Tom Ratcliffe’s compelling play challenges our thoughts and opinions to great effect, while also offering a raw emotional experience.
How would react if you discovered someone who gave a false alibi to a murderer had been given a whole new identity and moved into your area? That is the question that lies at the centre of this fascinating play that darkly examines being judged by the public via social media.
Written by Tom Ratcliffe, Evelyn is set in the quiet seaside town of Walton-On-The-Naze, where Sandra has come to live with pensioner Jeanne with only a suitcase and a whole host of secrets that are just waiting to be uncovered. Interwoven with Sandra trying to adjust to life in the town, a community group begins to speculate about an accomplice to an infamous child murderer who might have just moved into the area. Based on true events, this is a play that challenges the vigilante mindset of communities all over the country in this world dominated by social media.
Although initially I was a bit bemused by the inclusion of the Punch and Judy aspects of the show (with the cast playing the well known characters), as the story unfolds this aspect adds a sense of danger and threat – particularly when a child goes missing raising suspicion – particularly by Laura, who brother Kevin is dating the mysterious Sandra. But it also adds some distorted sense of humour to proceedings that adds extra depth and meaning to proceedings that keeps you guessing at which direction the play is going to take next, leaving the audience questioning what have we been told that is actually true. This aspect is heightened by the fact that Jeanne has had a dementia diagnosis and leaving Laura (who is her nurse) suspicious of Sandra’s motivations.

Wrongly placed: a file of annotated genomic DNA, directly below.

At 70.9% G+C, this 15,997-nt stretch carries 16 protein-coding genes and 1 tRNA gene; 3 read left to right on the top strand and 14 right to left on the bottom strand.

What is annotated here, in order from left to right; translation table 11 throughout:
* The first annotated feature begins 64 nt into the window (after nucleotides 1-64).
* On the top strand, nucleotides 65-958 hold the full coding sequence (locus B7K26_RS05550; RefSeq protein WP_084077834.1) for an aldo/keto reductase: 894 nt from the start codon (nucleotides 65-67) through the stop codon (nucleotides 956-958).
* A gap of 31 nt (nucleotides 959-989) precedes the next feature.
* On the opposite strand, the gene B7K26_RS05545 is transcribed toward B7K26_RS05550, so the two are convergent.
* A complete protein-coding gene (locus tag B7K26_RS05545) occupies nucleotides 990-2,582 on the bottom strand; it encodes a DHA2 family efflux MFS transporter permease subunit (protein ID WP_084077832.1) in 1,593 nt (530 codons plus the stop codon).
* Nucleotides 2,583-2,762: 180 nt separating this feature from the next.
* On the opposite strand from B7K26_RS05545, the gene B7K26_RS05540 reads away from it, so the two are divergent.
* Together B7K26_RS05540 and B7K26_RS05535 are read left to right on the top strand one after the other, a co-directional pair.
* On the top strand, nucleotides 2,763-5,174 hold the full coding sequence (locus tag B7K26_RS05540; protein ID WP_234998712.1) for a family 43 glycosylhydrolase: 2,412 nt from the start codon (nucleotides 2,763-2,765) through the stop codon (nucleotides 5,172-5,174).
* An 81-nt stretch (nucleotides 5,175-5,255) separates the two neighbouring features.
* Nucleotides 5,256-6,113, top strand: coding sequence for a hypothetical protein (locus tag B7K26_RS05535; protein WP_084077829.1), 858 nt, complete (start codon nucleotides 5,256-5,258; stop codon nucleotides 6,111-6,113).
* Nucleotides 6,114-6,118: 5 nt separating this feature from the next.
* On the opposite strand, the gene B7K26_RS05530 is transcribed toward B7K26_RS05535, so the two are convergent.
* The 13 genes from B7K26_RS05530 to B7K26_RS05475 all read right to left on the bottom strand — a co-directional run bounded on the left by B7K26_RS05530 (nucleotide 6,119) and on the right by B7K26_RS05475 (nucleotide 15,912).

The use of music and well-known seaside songs performed by Michael Crean with a great sense of darkness to highlight the gripping tension of the story unfolding, whilst capturing the intimacy of the piece that keeps the production focused. Elsewhere, Rachel Sampley’s video design brings to life the community group speculating about who is actually Evelyn with increasing viciousness in a powerful way.
But it is the cast who capture the most attention in this production. At the centre of it all, Nicola Harrison as Sandra keeps the sense of elusiveness about the character consistently that by the end she still feels a bit of mystery yet a sympathetic character. Her performance makes you watch her reactions to what is being said by others very closely in a way I have never done before, keeping you thoroughly engaged as to picking up pieces and figuring out who she truly is. Rula Lenska has great fun it is clear to see playing the vulnerable but stubborn Jeanne – she adds some much needed humour but with a touch of poignancy to the role that is heartbreaking to watch towards the end of the play. Yvette Boakye and Offue Okbegbe play siblings Laura and Kevin – adding an extra dynamic to discovering the answer to as whether Sandra is Evelyn or not. The contrast between each of their characters approach (one sharply cynical, the other wanting to believe the best in Sandra) is a fascinating mix.
Overall, while the play takes a little time to get going and settle down into a rhythm, Evelyn is a gripping and insightful piece of theatre that will leave you thinking about the power of social media and its influence over our thoughts and opinions.
By Emma Clarendon
Evelyn continues to play at the Southwark Playhouse until the 16th July.